Artificial intelligence and robotics are coming into our lives more than ever before. They have the potential to transform healthcare, transport, manufacturing, and even our domestic chores.
It is thought that 60% of kids starting primary school right now will end up in a profession that does not yet exist. And there’s a good chance that, by 2030, there will be a worldwide shortage of roboticists.
AI and robotics are showing up in every part of life – from driving, to the mobile technology we use, how our data is managed in the world, and how our homes are going to be built in the future.
So given its ubiquity, it really is important to start addressing the strengths and limitations of artificial intelligence. And that's what we do on this week's show.
Essentially, AI and robotics are making us smarter because we are able to leverage computers to search databases in ways that we couldn’t before. Take something like healthcare. There’s no doubt we’re going to see machine learning techniques try to get a better understanding of what symptoms might lead to certain diseases. And that’s good news. Progress is good.
However, right now, AI is not nearly as smart as people would like it to be. We’re nowhere near a car that can drive itself under all conditions at all times., for example.
Plus, the use of AI and robots throws up all manner of questions about ethics. There is a very good reason it is a subject being featured prominently on the agenda when the World Economic Forum kicks off in Davos in January.
There is an argument which says we, as humans, need to be sure that the decision logic that we programme into systems is what we perceive to be ethical and then, of course, that the sensors can actually detect the world as it is and what we hope it should be.
There’s a great article WEF published last month (Can we trust robots to make ethical decisions?) which lists a whole bunch of examples where AI has gone wrong.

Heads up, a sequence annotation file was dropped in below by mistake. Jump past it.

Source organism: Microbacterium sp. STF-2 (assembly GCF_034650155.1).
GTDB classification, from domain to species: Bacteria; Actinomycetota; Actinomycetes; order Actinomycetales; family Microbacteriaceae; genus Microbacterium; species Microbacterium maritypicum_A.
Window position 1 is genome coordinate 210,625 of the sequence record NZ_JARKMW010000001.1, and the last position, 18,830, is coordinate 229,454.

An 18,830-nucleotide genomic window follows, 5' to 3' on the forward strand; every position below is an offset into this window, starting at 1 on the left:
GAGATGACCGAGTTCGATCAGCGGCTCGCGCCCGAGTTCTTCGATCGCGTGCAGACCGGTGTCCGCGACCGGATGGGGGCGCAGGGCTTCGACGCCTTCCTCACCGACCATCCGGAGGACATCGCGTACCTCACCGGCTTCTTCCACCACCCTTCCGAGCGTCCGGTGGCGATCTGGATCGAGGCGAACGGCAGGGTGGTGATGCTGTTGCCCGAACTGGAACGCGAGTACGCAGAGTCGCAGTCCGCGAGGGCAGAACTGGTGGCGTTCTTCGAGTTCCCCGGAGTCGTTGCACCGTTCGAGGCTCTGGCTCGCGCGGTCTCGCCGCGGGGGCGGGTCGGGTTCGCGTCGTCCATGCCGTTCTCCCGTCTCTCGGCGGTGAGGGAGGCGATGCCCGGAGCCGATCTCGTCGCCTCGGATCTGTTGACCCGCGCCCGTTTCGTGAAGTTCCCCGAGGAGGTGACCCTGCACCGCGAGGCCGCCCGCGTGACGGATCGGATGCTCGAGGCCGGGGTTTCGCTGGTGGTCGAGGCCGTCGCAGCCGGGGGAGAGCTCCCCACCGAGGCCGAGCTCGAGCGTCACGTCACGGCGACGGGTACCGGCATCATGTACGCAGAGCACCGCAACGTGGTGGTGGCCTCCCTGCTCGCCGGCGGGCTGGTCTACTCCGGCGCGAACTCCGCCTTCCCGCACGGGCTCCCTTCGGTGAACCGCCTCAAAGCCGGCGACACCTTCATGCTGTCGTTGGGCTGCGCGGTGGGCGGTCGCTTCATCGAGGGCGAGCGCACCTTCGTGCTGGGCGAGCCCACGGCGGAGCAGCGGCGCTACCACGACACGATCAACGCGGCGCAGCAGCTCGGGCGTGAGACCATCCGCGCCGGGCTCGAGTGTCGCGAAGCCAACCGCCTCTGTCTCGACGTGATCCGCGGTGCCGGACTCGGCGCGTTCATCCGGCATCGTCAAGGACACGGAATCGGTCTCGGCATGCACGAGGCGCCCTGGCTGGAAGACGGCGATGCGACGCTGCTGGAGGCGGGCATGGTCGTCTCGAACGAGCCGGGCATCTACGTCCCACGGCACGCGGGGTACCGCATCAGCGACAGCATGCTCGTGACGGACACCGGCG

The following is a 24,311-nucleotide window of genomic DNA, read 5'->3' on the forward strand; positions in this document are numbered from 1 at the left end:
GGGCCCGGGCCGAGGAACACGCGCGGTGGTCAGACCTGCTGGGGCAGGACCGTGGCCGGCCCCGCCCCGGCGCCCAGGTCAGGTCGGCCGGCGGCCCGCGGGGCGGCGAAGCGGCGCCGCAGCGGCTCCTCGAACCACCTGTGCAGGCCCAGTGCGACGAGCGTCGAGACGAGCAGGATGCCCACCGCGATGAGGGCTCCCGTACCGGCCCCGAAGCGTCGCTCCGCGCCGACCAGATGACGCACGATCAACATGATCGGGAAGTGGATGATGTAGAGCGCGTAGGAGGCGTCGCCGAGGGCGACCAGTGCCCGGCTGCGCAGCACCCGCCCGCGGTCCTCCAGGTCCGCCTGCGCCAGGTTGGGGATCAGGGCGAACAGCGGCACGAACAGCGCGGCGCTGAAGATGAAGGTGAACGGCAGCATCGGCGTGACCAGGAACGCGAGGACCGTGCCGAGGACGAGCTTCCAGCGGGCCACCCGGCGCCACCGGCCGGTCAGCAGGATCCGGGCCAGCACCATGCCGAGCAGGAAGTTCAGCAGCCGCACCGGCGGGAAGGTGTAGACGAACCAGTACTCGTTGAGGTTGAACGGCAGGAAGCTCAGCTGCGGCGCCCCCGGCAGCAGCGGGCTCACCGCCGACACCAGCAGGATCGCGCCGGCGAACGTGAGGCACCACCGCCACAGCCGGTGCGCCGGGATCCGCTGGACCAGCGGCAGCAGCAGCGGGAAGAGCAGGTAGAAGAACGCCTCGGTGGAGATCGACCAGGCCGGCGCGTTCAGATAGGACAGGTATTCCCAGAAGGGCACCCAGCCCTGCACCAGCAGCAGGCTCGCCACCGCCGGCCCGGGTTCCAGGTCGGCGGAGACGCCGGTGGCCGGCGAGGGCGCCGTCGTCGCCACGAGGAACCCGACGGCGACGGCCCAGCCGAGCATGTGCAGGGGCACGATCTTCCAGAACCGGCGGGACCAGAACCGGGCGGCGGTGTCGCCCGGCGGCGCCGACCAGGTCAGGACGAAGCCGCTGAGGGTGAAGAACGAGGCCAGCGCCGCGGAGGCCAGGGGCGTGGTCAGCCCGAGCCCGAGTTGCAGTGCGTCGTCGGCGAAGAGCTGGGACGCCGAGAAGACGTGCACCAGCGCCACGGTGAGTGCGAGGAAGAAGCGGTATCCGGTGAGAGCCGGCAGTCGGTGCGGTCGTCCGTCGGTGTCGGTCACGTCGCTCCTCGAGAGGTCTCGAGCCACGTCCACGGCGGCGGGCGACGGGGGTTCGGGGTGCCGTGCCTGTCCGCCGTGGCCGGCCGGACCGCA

Driverless cars is on that list and there has been plenty of debate as to how Google has programmed an algorithm to ensure a car will hit a building before it hits a person.
Despite these ongoing ethical, moral, sustainable dilemmas, AI and robots are here to stay.
By 2030, we will see much more technology being used in homes, offices, cars – that understand our behaviour and can change the environment and do various tasks around the home.
And the general assumption is that we will live in an improved world. But it will be one in which there will be less jobs.
And that is something our guest on this week’s show wholeheartedly contests.
Laura Thomson (right) is a workplace learning and development consultant who started up her business Phenomenal Training eight years ago,. She spends her time working with businesses to train teams to maximise their potential, whether in sales, management, leadership or communications. For the last few years, she has been focused on human decision making under pressure too.
And Laura has been closely monitoring the rise of robots in the workplace and is confident that the value of humans – in our creativity, our curiosity, our ability to care and empathise, and the way in which we can collaborate with each other - should not be ignored or underestimated in the face of the smarts and efficiency offered up by robots.
Enjoy the show.